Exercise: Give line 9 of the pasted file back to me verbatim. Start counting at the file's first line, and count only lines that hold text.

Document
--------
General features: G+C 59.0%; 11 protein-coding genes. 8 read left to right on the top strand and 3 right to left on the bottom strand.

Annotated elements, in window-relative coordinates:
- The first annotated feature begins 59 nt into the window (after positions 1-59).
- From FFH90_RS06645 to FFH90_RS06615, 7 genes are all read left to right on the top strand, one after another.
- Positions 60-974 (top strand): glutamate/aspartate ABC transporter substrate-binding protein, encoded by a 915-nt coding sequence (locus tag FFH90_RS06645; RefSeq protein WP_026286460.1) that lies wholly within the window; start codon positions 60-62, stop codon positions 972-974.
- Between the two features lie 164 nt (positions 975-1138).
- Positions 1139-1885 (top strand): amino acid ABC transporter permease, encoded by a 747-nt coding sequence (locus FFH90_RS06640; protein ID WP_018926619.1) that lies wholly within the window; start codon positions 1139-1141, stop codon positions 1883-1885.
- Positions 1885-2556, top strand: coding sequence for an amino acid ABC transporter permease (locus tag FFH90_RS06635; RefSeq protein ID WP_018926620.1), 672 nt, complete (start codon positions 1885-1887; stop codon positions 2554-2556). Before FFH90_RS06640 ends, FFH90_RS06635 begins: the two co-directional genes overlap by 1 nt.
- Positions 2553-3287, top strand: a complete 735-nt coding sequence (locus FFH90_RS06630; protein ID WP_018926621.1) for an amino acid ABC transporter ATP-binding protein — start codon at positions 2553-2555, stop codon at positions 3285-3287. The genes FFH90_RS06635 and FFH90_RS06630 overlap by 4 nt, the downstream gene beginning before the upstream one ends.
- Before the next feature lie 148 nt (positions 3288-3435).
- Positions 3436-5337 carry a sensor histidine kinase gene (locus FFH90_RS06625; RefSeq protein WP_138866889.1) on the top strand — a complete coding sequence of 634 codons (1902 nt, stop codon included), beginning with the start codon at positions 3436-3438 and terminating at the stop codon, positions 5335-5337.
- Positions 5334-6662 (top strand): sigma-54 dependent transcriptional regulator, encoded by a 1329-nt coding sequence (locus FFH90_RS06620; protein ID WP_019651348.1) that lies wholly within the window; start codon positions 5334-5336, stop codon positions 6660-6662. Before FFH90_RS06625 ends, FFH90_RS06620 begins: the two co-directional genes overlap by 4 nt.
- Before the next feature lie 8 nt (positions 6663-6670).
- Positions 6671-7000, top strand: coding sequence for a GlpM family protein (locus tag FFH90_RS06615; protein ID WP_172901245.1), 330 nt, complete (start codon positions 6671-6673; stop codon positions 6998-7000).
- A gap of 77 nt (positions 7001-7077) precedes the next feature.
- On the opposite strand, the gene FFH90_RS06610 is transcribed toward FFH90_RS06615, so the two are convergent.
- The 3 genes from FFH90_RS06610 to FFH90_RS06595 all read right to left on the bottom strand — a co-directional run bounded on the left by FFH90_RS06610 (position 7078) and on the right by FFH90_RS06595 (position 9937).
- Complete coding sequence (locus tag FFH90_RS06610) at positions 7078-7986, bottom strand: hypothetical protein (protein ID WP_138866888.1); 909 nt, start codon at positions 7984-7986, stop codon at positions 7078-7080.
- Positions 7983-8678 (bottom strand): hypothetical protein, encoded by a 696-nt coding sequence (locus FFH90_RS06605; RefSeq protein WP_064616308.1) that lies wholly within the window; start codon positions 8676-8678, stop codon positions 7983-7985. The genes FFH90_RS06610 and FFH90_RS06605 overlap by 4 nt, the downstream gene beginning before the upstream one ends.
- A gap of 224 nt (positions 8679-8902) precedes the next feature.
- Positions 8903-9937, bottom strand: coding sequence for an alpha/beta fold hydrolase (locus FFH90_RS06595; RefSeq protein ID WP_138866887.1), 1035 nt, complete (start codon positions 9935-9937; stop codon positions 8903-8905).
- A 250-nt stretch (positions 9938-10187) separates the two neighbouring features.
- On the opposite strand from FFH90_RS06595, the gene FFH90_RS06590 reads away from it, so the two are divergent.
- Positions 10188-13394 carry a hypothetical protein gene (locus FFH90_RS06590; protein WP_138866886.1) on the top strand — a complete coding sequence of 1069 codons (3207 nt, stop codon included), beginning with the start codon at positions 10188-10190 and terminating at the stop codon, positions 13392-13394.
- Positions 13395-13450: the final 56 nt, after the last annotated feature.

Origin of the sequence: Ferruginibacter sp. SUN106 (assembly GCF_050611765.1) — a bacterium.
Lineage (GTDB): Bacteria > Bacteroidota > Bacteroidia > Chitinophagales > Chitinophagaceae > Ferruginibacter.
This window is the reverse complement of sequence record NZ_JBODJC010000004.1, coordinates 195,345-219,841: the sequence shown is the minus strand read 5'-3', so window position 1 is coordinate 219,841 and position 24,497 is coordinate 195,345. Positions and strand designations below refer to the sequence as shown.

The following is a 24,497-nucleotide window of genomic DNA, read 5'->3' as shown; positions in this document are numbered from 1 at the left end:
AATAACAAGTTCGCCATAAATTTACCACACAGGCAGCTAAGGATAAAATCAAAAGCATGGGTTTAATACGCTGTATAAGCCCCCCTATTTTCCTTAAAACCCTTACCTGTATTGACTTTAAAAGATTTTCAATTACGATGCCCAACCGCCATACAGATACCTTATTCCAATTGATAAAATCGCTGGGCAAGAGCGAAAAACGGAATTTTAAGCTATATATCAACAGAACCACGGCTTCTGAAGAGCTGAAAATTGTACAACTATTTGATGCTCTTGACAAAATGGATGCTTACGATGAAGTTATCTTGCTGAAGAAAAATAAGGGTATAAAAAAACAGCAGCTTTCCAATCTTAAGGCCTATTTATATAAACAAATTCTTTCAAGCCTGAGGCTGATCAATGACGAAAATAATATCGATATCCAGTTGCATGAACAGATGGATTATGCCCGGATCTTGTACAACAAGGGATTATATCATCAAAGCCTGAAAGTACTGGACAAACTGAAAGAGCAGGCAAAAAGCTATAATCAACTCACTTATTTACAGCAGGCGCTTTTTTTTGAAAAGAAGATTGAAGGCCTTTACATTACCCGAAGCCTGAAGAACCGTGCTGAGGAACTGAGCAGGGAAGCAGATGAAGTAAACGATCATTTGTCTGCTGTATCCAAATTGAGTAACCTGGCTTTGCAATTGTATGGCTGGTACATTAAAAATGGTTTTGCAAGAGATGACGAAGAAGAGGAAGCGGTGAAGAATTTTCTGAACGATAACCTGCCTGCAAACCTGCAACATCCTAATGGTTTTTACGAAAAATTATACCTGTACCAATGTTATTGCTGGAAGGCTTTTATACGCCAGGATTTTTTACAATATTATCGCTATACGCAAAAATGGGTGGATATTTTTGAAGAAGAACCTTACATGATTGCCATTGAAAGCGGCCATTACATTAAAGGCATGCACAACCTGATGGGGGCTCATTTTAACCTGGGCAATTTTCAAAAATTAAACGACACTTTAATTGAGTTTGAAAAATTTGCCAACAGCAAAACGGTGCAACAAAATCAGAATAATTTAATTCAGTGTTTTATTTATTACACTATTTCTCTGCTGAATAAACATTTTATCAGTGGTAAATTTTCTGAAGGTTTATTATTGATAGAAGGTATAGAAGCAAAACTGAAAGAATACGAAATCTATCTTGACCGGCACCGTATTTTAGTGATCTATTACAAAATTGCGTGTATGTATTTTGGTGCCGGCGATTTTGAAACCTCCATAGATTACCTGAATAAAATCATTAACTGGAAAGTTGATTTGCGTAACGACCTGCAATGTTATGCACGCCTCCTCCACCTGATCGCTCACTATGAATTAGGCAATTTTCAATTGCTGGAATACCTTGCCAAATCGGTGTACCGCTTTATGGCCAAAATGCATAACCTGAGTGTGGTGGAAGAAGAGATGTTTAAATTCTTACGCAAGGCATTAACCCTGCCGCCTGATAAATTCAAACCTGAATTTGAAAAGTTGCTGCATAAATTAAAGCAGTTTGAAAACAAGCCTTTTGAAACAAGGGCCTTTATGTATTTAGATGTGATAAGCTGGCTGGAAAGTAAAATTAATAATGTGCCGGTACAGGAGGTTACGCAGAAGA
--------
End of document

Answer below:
- Positions 2553-3287, top strand: a complete 735-nt coding sequence (locus FFH90_RS06630; protein ID WP_018926621.1) for an amino acid ABC transporter ATP-binding protein — start codon at positions 2553-2555, stop codon at positions 3285-3287. The genes FFH90_RS06635 and FFH90_RS06630 overlap by 4 nt, the downstream gene beginning before the upstream one ends.